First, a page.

Japan to roll out aerospace hope with first commercial jet in half a century
By Tim Kelly and Siva Govindasamy
TOKYO/SINGAPORE (Reuters) - Mitsubishi Aircraft will roll out Japan's first commercial jet in more than 50 years on Saturday, amid doubts its ambition to sell more than 2,000 of the planes can match reality in the market segment.
Developed for $1.9 billion by a subsidiary of Mitsubishi Heavy Industries that includes Toyota Corp as a shareholder, the $42 million regional jet, with just under 100 seats, is Japan's second bid at breaking into the commercial aircraft market.
The last attempt in the 1960s, which failed, was a 64-seat turboprop dubbed the YS-11. Only 182 planes were ever built.
Mitsubishi has so far won 191 firm orders from customers including U.S. regional groups Trans States Holdings and SkyWest Inc, and Japan Airlines Co Ltd.
That, say analysts, is below the several hundred planes it will need to sell to break even and far behind the number of orders it will need to overtake market leader, Brazil's Embraer SA.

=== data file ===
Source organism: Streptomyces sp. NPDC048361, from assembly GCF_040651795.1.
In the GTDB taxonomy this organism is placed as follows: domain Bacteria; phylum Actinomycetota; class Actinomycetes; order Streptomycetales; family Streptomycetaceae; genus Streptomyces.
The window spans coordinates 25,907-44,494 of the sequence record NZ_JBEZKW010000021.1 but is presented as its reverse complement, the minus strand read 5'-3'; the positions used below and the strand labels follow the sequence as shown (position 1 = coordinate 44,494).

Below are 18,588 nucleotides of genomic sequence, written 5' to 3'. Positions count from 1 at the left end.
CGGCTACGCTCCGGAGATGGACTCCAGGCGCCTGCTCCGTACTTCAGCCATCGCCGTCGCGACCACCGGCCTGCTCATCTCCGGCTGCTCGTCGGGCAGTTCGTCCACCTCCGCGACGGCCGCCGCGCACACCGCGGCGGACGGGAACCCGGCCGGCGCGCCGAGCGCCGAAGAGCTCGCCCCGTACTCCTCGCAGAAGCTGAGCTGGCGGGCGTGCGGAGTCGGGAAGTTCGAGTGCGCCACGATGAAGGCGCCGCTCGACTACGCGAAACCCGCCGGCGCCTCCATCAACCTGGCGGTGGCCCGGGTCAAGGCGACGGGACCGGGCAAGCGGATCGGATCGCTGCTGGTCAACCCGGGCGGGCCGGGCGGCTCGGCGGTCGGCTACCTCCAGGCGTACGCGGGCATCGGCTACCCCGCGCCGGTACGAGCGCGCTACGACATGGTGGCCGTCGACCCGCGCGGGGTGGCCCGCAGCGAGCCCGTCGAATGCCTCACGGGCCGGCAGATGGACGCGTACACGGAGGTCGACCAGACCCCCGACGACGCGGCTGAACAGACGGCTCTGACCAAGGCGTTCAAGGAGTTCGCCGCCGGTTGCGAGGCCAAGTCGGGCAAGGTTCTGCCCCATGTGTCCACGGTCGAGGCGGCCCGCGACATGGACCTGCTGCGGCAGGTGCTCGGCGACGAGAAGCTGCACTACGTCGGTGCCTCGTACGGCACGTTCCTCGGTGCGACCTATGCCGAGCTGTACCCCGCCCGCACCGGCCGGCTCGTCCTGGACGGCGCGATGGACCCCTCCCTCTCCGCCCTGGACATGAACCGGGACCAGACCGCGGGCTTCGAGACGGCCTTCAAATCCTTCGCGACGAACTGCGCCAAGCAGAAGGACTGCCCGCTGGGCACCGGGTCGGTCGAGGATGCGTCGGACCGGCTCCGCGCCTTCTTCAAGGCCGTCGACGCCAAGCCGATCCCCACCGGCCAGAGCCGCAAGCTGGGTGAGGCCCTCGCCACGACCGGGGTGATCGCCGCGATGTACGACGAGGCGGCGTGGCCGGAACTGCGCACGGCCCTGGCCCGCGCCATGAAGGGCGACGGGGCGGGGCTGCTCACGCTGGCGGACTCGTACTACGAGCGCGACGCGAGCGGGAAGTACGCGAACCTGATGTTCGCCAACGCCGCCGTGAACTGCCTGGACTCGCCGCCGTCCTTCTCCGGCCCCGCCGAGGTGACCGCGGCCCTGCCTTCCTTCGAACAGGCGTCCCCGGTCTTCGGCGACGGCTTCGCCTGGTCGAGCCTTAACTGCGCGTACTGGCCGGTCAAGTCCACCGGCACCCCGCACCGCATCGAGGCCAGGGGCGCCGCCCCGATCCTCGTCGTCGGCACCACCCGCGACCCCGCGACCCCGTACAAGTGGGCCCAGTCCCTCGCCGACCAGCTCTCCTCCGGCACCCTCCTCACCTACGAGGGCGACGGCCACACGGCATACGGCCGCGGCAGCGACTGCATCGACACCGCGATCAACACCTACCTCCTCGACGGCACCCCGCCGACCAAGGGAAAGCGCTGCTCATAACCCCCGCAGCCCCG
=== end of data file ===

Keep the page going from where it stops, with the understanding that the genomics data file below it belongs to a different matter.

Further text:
That goal presents a "significant challenge," said Rob Morris, head of consultancy at aviation market specialist Ascend.
The MRJ's biggest selling point, Mitsubishi says, is the ability to burn 20 percent less fuel than aircraft of similar size thanks to new-generation engines from Pratt & Whitney, a subsidiary of United Technologies Corp.
The plane, however, is already three years late because of design and development problems allowing Embraer to catch up. For Mitsubishi, it means a sprint to complete flight tests before the first delivery in June 2017 to ANA Holdings Inc. Continued...